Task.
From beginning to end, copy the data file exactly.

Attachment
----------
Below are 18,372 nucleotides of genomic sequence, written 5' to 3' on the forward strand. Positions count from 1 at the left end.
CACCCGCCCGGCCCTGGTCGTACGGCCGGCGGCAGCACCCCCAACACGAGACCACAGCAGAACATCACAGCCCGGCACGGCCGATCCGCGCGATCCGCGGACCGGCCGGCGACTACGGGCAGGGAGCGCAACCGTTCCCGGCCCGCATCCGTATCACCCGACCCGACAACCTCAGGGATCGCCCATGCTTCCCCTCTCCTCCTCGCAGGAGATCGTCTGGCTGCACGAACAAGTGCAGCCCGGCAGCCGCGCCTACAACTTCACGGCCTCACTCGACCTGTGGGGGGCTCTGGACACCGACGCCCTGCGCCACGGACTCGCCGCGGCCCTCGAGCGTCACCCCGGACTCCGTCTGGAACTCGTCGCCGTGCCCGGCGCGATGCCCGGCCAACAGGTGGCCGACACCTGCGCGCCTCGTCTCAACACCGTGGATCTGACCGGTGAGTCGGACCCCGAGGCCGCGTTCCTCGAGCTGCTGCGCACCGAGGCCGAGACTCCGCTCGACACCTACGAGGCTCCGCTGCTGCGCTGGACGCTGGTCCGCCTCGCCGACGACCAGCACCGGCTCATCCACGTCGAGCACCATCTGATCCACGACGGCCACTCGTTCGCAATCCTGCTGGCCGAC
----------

Below are 18,372 nucleotides of genomic sequence, written 5' to 3' on the forward strand. Positions count from 1 at the left end.
CACCCGCCCGGCCCTGGTCGTACGGCCGGCGGCAGCACCCCCAACACGAGACCACAGCAGAACATCACAGCCCGGCACGGCCGATCCGCGCGATCCGCGGACCGGCCGGCGACTACGGGCAGGGAGCGCAACCGTTCCCGGCCCGCATCCGTATCACCCGACCCGACAACCTCAGGGATCGCCCATGCTTCCCCTCTCCTCCTCGCAGGAGATCGTCTGGCTGCACGAACAAGTGCAGCCCGGCAGCCGCGCCTACAACTTCACGGCCTCACTCGACCTGTGGGGGGCTCTGGACACCGACGCCCTGCGCCACGGACTCGCCGCGGCCCTCGAGCGTCACCCCGGACTCCGTCTGGAACTCGTCGCCGTGCCCGGCGCGATGCCCGGCCAACAGGTGGCCGACACCTGCGCGCCTCGTCTCAACACCGTGGATCTGACCGGTGAGTCGGACCCCGAGGCCGCGTTCCTCGAGCTGCTGCGCACCGAGGCCGAGACTCCGCTCGACACCTACGAGGCTCCGCTGCTGCGCTGGACGCTGGTCCGCCTCGCCGACGACCAGCACCGGCTCATCCACGTCGAGCACCATCTGATCCACGACGGCCACTCGTTCGCAATCCTGCTGGCCGAC